Cameron: I guess when I left Camp Davis I was a first lieutenant and when I left the cavalry, I was a battery commander which is a company with about 200 men. Went to Camp Davis again and then officers for the whole battalion, about 30 officers for the separate battalions, they were all at Camp Davis and trained there for about five or six weeks maybe, got to know each other and knew what the job was going to be and they sent us all to Camp Hulen in Texas.

Hayes: Now when you talk about this movement back and forth, I mean this wasn’t jumping on an airplane. How did you get back and forth that whole time.

Cameron: Trains or drive. I probably drove to Camp Hulen I'm sure because I had a car.

Hayes: But that’s a long hike.

Cameron: We got our troops at Camp Hulen. That’s where they joined us.

Hayes: And that’s in Texas?

Cameron: Yeah, near Galveston, it’s on the Gulf. There were about 700 men in a battalion and I was battery commander, five batteries in a battalion.

Hayes: And so how many, so you had 150 men?

Cameron: Yeah a couple hundred.

Hayes: And what were the weapons that you guys were responsible for for?

Cameron: Basically 40 mm antiaircraft automatic guns about that long and automatic, and 5th caliber machine guns.

Hayes: So what would it be, three men to a gun would be a normal configuration?

Cameron: About four.

Hayes: And then the machine guns were protection for those guns?

Cameron: No, antiaircraft.

Hayes: Oh they were after aircraft too.

Cameron: All groundwork basically was aircraft. So that would have been the summer of ’43 I guess.

Hayes: That late?

Cameron: In ’42…

Hayes: Time flies when you’re going back and forth to these training sessions.

Cameron: Let’s see I stayed there, when the battalion was actually formed. I left there in the summer of ’42. By the time we got to Camp Hulen, Texas, it was January ’43. We trained there until June I guess and they sent us to the desert training center in Camp Coxcomb in the California desert.

Hayes: Oh my gosh.

Cameron: Patton had just moved out of there with his Army going to Africa. We moved and got down about 5:00 in the morning on the 4th of July.

Hayes: Gosh! Now were you the only ones in that camp or was this even a bigger group that was…

Cameron: Well there were other units in that general area, but we got there about 5:00 in the morning and the colonel said get these trains unloaded. We had two trainloads, two whole trainloads of guns, trucks and everything you could think of. The temperature was really about 120 degrees. And dust, Patton had gone through, that dust was knee deep. I mean you step off and you go up to your knees in dust. That was a miserable, miserable day. The camp had to move about 75 miles up into the desert. We got up there and we had tents, didn’t have any running water. Had to haul our water at the Los Angeles Aqueduct and dip it out like a flume, open flume, carrying water to Los Angeles. We stayed there from the 4th of July until about the 1st of October.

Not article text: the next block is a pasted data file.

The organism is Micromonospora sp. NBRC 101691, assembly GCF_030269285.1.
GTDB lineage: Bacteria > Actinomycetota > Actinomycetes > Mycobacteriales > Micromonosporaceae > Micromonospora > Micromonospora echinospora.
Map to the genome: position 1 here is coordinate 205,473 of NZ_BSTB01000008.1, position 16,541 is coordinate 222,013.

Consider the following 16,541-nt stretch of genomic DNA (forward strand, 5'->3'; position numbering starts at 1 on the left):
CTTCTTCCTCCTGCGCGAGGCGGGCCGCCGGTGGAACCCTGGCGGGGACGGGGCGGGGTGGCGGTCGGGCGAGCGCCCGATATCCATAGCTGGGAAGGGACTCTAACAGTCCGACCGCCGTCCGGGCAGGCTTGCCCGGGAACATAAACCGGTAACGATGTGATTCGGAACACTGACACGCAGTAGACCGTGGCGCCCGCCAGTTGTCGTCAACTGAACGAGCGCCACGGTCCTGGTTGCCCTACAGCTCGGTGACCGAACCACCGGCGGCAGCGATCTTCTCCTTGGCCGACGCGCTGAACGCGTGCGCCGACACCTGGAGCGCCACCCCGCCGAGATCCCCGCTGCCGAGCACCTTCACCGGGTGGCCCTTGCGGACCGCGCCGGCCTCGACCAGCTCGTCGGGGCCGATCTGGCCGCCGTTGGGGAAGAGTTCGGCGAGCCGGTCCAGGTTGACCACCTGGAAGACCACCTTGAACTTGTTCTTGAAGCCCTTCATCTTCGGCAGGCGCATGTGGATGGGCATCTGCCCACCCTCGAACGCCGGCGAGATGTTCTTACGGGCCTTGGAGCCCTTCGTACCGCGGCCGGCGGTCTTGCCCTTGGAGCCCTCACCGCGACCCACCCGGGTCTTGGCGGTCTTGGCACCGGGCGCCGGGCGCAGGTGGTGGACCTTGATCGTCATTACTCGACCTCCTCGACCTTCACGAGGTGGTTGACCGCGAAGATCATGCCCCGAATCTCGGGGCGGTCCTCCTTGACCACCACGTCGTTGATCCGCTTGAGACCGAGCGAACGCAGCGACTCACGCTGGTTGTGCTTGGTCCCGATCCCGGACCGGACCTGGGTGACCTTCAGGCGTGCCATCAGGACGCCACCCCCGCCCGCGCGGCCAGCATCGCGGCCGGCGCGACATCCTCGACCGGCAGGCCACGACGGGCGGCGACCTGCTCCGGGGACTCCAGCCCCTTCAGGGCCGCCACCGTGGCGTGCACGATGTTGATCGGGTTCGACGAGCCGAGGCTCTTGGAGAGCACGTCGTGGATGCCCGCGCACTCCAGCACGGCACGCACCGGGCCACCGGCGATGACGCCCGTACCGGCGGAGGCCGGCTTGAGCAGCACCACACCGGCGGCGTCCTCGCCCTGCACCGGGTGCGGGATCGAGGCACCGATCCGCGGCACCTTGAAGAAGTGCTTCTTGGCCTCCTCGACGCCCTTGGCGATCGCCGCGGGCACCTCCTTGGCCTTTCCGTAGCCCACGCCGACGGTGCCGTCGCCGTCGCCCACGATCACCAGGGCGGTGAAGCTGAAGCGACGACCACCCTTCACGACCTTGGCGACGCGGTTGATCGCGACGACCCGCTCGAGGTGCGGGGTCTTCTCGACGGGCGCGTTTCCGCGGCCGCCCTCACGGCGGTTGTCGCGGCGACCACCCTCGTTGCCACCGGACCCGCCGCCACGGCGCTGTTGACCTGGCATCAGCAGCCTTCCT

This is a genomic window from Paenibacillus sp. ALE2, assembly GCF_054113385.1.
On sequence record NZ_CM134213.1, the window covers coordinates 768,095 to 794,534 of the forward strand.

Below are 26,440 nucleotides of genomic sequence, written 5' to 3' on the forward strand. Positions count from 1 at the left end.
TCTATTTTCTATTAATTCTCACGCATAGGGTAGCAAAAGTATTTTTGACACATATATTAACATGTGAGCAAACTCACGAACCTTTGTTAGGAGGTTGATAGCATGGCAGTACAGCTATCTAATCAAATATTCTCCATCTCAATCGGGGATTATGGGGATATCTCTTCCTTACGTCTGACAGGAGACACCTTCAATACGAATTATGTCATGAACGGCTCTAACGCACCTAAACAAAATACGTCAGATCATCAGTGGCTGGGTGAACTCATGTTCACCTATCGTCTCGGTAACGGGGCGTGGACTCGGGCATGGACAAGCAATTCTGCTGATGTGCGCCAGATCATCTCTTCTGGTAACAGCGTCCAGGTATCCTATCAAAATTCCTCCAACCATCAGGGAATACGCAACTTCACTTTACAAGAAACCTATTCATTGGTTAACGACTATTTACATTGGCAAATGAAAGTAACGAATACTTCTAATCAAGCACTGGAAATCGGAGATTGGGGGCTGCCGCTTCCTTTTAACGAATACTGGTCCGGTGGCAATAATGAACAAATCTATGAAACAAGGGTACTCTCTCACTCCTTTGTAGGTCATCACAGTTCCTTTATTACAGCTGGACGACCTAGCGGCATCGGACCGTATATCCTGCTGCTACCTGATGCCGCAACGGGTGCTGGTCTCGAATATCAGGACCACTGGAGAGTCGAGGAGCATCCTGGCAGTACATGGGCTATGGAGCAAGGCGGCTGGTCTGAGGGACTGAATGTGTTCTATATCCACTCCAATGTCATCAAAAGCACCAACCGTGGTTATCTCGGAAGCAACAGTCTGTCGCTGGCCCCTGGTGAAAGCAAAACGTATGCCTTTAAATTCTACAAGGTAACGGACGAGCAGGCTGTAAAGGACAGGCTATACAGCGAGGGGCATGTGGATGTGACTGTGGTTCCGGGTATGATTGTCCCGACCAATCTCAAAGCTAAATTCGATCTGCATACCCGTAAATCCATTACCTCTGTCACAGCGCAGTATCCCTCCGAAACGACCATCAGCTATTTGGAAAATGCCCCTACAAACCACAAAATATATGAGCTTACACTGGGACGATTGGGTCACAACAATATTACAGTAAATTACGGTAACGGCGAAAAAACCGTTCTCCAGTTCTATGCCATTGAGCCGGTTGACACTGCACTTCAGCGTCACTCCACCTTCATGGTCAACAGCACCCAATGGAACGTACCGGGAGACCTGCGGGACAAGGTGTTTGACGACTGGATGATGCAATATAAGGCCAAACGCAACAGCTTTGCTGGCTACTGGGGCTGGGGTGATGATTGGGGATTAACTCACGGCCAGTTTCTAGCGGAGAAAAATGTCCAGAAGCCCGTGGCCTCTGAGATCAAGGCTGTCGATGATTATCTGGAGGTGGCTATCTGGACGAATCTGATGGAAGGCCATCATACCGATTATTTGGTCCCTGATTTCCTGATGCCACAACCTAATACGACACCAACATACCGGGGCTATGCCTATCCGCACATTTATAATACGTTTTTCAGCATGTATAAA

Hayes: You had a real cool season, right? Gosh, that’s about the hottest time (laughter). Even September was probably…

Cameron: 120 in the daytime.

Hayes: And your sense at this time is that the war was moving so rapidly that your unit was going to go somewhere.

Cameron: Well we thought so. We thought, when we left, that we were going to North Africa. Otherwise there wasn’t any desert in Europe or in the Pacific and that was the only thing we could think of. With things changing so fast.

Hayes: Now tell us about some of the troops. I mean you must have been at this point, I'm trying to think, 23, 24 years old and you were probably an old man compared to most of your troops.

Cameron: One group, when they got and formed an outfit, the boys all came from up right on Canadian border and North Dakota and on back east of there. They had never seen the ocean. White as that paper most of them.

Hayes: Oh God. Probably Norweigians and Swedes.

Cameron: Most of them had never seen the ocean.

Lack: Well they had some adjustment to the weather, I'm sure.

Hayes: (Laughter) After North Dakota winters, they must have… They were young too, were they not?

Cameron: Most of them, yeah. And most of them had a high school or less education wise, but they were good kids. The major in the outfit at that time, he was a World War I man. The battalion had a lieutenant colonel as the commanding officer and what they call an executive officer, who was second in command, was a major ordinarily. This fella was what they called a retread from World War I and for some reason, he left and while I was at Camp Hulen, they made me battalion elected officer and that’s what job I had when we got to California.

Hayes: So you were the #2 man in the battalion and were you still a captain or you got a promotion?

Cameron: I was still a captain, but I had a major’s job.

Hayes: Did they ever give you the major?

Cameron: Yeah.

Hayes: Eventually, okay (laughter). We’ll get to that.

Cameron: But anyway that was a rough summer that killed a lot of time, but we didn’t know what we were going to do, or where we were going or anything. October 1st, the moved us to San Diego which was not too far, maybe 150 miles or less, over the mountains. It was like going to heaven when you came over that last mountain (laughter).

Hayes: I was curious, for those months you were in the desert, the main goal was the artillery practice then, how to get shooting and accuracy?

Cameron: Mostly maneuvering. We had the Coxcomb Mountains there. The war was really in a state of flux. England had about a million Americans, I don’t know numbers, a huge member of Americans, including people like Dan that sat there for about a year before they did anything. The African thing was going on….

Hayes: Italy…